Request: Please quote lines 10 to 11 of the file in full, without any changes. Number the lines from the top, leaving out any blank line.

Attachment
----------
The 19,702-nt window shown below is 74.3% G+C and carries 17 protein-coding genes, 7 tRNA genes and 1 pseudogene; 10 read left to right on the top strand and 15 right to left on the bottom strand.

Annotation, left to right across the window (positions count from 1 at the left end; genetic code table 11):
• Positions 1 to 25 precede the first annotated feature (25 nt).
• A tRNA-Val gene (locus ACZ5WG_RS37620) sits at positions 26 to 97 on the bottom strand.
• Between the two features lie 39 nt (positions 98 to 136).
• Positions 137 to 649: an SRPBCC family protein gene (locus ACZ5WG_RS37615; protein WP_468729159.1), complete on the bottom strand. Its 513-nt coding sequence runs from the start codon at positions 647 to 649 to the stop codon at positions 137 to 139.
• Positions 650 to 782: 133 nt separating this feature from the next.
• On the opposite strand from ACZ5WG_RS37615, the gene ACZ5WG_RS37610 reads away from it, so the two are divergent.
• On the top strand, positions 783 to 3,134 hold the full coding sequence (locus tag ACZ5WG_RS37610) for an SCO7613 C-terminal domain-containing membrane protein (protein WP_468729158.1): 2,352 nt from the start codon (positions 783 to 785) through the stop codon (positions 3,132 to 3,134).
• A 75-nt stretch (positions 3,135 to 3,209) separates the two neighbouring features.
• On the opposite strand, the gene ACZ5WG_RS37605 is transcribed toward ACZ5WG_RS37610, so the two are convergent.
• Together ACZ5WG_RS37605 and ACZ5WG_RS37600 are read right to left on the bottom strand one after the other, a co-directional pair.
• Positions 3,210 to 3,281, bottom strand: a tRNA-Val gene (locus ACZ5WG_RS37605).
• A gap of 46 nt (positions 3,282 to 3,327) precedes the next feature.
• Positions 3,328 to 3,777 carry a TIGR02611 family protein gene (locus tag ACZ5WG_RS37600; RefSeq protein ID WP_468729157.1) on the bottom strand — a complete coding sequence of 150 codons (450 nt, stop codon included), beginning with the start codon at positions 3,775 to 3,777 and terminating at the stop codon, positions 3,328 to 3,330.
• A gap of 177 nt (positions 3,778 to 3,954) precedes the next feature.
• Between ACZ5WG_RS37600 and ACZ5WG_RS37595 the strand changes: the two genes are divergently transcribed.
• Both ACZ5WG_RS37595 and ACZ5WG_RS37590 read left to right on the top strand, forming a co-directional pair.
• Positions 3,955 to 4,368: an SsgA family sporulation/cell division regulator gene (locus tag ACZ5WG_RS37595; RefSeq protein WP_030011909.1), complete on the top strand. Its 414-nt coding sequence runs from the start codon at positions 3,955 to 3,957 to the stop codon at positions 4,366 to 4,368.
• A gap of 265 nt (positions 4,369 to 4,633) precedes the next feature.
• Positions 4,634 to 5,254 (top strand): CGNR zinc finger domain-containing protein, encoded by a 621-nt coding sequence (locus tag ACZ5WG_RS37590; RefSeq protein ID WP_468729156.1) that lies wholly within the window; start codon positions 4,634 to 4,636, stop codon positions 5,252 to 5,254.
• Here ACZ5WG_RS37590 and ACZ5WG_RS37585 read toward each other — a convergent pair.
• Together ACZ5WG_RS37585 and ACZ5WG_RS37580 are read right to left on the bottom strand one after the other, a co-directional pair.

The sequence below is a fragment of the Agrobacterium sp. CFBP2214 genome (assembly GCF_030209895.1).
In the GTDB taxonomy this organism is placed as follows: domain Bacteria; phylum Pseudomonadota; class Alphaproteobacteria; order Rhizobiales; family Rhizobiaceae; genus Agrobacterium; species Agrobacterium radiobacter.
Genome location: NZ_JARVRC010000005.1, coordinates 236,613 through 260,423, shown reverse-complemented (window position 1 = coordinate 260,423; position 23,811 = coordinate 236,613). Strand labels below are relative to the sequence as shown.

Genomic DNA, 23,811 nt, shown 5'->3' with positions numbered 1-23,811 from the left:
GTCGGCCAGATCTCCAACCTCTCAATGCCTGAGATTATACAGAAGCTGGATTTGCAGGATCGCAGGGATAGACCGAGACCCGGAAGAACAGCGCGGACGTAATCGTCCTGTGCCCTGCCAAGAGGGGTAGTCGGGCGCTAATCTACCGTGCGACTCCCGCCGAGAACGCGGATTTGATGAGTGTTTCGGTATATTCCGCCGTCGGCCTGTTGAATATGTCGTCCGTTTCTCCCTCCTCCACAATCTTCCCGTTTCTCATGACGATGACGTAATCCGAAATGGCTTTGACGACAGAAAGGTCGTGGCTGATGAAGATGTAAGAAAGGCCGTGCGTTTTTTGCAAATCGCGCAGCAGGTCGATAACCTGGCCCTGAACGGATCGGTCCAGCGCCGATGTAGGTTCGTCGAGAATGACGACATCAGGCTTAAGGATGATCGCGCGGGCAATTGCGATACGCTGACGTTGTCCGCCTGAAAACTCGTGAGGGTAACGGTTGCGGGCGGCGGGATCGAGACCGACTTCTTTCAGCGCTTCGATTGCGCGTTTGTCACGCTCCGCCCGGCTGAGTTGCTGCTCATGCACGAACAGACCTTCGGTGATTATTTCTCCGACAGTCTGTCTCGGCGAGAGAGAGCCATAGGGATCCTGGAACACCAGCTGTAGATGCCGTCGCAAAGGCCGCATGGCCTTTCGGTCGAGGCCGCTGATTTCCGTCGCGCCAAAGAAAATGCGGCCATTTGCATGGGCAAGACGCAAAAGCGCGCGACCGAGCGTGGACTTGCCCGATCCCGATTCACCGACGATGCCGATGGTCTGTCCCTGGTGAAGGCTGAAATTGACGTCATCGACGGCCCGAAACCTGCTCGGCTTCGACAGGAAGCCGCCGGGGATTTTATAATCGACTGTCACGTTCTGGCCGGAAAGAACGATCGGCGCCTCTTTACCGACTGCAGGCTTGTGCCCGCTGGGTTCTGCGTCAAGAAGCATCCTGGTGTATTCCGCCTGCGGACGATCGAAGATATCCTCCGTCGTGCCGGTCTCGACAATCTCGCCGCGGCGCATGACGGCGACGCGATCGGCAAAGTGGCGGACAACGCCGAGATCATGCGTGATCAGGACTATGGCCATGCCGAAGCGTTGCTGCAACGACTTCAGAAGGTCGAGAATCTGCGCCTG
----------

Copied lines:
• A 75-nt stretch (positions 3,135 to 3,209) separates the two neighbouring features.
• On the opposite strand, the gene ACZ5WG_RS37605 is transcribed toward ACZ5WG_RS37610, so the two are convergent.